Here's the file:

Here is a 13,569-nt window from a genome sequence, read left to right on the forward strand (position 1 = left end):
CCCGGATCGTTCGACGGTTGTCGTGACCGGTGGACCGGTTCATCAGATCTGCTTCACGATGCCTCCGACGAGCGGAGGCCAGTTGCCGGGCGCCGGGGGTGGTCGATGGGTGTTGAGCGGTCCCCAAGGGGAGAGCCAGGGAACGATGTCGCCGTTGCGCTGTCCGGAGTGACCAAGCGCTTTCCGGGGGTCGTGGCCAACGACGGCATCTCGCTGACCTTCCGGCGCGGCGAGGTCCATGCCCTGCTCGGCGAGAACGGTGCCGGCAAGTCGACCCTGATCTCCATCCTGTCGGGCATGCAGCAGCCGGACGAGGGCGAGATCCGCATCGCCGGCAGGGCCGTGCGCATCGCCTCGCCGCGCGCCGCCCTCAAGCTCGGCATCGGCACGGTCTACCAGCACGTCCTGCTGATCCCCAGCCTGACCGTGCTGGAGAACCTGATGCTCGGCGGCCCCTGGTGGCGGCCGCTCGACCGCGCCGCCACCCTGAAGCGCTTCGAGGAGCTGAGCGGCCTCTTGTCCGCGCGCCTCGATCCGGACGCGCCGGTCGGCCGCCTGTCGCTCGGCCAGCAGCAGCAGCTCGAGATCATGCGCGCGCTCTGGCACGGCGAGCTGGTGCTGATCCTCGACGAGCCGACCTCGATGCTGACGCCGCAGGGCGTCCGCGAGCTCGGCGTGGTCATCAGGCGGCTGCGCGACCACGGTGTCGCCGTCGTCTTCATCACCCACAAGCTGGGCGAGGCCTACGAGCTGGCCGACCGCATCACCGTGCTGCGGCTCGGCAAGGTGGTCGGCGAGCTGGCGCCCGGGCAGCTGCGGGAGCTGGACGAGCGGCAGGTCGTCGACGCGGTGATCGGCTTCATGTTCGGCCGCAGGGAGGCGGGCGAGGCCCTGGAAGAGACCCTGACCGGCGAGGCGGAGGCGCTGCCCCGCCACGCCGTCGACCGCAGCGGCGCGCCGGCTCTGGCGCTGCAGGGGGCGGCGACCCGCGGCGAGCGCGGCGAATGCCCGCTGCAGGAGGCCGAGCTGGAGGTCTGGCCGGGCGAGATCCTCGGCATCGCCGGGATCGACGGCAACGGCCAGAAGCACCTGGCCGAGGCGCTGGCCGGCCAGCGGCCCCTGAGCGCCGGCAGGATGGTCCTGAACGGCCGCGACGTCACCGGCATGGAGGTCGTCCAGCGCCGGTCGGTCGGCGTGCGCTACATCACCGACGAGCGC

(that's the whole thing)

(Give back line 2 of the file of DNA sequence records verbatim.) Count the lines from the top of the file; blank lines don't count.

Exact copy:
CCCGGATCGTTCGACGGTTGTCGTGACCGGTGGACCGGTTCATCAGATCTGCTTCACGATGCCTCCGACGAGCGGAGGCCAGTTGCCGGGCGCCGGGGGTGGTCGATGGGTGTTGAGCGGTCCCCAAGGGGAGAGCCAGGGAACGATGTCGCCGTTGCGCTGTCCGGAGTGACCAAGCGCTTTCCGGGGGTCGTGGCCAACGACGGCATCTCGCTGACCTTCCGGCGCGGCGAGGTCCATGCCCTGCTCGGCGAGAACGGTGCCGGCAAGTCGACCCTGATCTCCATCCTGTCGGGCATGCAGCAGCCGGACGAGGGCGAGATCCGCATCGCCGGCAGGGCCGTGCGCATCGCCTCGCCGCGCGCCGCCCTCAAGCTCGGCATCGGCACGGTCTACCAGCACGTCCTGCTGATCCCCAGCCTGACCGTGCTGGAGAACCTGATGCTCGGCGGCCCCTGGTGGCGGCCGCTCGACCGCGCCGCCACCCTGAAGCGCTTCGAGGAGCTGAGCGGCCTCTTGTCCGCGCGCCTCGATCCGGACGCGCCGGTCGGCCGCCTGTCGCTCGGCCAGCAGCAGCAGCTCGAGATCATGCGCGCGCTCTGGCACGGCGAGCTGGTGCTGATCCTCGACGAGCCGACCTCGATGCTGACGCCGCAGGGCGTCCGCGAGCTCGGCGTGGTCATCAGGCGGCTGCGCGACCACGGTGTCGCCGTCGTCTTCATCACCCACAAGCTGGGCGAGGCCTACGAGCTGGCCGACCGCATCACCGTGCTGCGGCTCGGCAAGGTGGTCGGCGAGCTGGCGCCCGGGCAGCTGCGGGAGCTGGACGAGCGGCAGGTCGTCGACGCGGTGATCGGCTTCATGTTCGGCCGCAGGGAGGCGGGCGAGGCCCTGGAAGAGACCCTGACCGGCGAGGCGGAGGCGCTGCCCCGCCACGCCGTCGACCGCAGCGGCGCGCCGGCTCTGGCGCTGCAGGGGGCGGCGACCCGCGGCGAGCGCGGCGAATGCCCGCTGCAGGAGGCCGAGCTGGAGGTCTGGCCGGGCGAGATCCTCGGCATCGCCGGGATCGACGGCAACGGCCAGAAGCACCTGGCCGAGGCGCTGGCCGGCCAGCGGCCCCTGAGCGCCGGCAGGATGGTCCTGAACGGCCGCGACGTCACCGGCATGGAGGTCGTCCAGCGCCGGTCGGTCGGCGTGCGCTACATCACCGACGAGCGC